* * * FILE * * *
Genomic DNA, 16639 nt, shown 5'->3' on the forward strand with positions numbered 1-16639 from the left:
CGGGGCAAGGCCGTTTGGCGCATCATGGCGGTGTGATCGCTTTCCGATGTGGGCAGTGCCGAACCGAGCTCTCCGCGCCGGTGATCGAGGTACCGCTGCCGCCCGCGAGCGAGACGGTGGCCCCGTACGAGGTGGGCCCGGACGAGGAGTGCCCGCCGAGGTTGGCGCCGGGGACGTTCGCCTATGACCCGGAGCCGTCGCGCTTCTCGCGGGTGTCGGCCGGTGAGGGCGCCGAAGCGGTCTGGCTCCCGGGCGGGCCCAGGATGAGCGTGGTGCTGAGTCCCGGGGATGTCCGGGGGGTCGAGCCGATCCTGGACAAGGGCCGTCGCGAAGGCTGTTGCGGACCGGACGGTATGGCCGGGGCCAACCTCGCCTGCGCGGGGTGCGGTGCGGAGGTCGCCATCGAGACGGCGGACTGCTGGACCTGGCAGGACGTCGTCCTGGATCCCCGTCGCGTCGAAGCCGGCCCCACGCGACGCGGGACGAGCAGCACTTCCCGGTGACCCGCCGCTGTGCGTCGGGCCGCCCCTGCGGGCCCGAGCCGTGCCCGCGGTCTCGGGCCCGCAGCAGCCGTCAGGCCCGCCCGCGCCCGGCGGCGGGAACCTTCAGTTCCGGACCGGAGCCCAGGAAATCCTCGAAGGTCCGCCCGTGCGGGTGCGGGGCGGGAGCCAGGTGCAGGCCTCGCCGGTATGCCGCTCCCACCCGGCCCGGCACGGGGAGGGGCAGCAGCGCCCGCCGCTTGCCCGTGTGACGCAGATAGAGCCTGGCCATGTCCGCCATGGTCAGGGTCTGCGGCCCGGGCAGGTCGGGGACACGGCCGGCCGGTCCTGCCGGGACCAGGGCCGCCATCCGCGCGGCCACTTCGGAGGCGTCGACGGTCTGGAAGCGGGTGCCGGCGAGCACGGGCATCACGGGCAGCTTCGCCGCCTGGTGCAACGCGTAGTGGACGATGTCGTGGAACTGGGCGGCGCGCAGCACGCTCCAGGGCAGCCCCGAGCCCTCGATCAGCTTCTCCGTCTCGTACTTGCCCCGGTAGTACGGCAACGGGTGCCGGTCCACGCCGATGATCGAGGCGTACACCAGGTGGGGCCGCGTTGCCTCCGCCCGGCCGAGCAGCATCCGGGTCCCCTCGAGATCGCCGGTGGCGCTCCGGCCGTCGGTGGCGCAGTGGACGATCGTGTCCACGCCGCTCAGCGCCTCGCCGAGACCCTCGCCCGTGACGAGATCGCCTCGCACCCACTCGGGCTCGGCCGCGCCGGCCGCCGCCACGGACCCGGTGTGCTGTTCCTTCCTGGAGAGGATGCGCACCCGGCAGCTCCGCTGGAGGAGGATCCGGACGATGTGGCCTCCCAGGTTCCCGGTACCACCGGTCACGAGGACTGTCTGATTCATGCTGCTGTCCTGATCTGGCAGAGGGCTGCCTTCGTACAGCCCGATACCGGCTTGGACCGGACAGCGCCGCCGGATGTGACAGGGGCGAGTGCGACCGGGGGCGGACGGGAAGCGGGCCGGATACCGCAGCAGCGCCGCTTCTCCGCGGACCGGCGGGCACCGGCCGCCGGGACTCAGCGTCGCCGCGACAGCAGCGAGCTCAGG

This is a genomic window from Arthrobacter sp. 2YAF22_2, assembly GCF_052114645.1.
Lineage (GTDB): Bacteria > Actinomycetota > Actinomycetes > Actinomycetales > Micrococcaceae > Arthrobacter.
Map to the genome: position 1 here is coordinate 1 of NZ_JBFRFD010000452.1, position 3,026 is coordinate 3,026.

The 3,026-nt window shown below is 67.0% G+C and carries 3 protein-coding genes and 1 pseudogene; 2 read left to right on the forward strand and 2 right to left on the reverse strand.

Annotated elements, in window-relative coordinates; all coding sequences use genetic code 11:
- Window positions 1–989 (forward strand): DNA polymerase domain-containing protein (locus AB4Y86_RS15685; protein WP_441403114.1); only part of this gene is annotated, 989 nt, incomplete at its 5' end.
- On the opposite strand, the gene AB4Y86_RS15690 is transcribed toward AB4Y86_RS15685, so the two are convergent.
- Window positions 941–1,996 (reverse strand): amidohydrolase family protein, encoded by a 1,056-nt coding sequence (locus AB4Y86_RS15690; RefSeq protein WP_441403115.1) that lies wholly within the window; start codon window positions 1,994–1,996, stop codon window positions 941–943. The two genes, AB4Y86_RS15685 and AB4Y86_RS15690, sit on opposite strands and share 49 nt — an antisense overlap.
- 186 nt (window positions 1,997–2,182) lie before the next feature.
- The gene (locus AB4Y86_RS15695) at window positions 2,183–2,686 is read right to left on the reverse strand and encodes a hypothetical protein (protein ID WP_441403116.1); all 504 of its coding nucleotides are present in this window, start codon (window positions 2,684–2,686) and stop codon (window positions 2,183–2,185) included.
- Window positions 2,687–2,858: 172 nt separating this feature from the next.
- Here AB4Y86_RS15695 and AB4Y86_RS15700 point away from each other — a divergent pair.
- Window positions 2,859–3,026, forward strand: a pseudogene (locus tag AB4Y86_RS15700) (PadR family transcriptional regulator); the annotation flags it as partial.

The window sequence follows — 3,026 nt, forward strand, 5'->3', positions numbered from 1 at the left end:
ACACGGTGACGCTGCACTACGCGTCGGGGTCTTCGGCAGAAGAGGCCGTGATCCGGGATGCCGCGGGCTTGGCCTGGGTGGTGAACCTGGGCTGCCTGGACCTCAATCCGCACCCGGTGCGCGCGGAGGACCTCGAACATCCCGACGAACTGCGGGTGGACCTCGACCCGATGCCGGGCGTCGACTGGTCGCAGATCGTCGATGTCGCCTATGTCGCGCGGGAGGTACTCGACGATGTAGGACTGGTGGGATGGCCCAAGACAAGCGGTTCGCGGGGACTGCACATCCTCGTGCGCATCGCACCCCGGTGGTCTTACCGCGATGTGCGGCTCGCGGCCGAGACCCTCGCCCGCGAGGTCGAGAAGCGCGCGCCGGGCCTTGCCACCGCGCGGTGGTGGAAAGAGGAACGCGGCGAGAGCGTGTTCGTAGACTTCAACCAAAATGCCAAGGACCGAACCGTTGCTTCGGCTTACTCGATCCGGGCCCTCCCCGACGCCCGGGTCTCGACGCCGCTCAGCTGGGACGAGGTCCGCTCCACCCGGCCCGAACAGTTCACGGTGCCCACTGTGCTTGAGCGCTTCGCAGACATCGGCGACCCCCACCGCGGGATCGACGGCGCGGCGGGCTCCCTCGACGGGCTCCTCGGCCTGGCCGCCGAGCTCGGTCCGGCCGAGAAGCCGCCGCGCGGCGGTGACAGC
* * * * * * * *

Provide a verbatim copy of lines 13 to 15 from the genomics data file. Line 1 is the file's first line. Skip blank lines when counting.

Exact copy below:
- Window positions 2,687–2,858: 172 nt separating this feature from the next.
- Here AB4Y86_RS15695 and AB4Y86_RS15700 point away from each other — a divergent pair.
- Window positions 2,859–3,026, forward strand: a pseudogene (locus tag AB4Y86_RS15700) (PadR family transcriptional regulator); the annotation flags it as partial.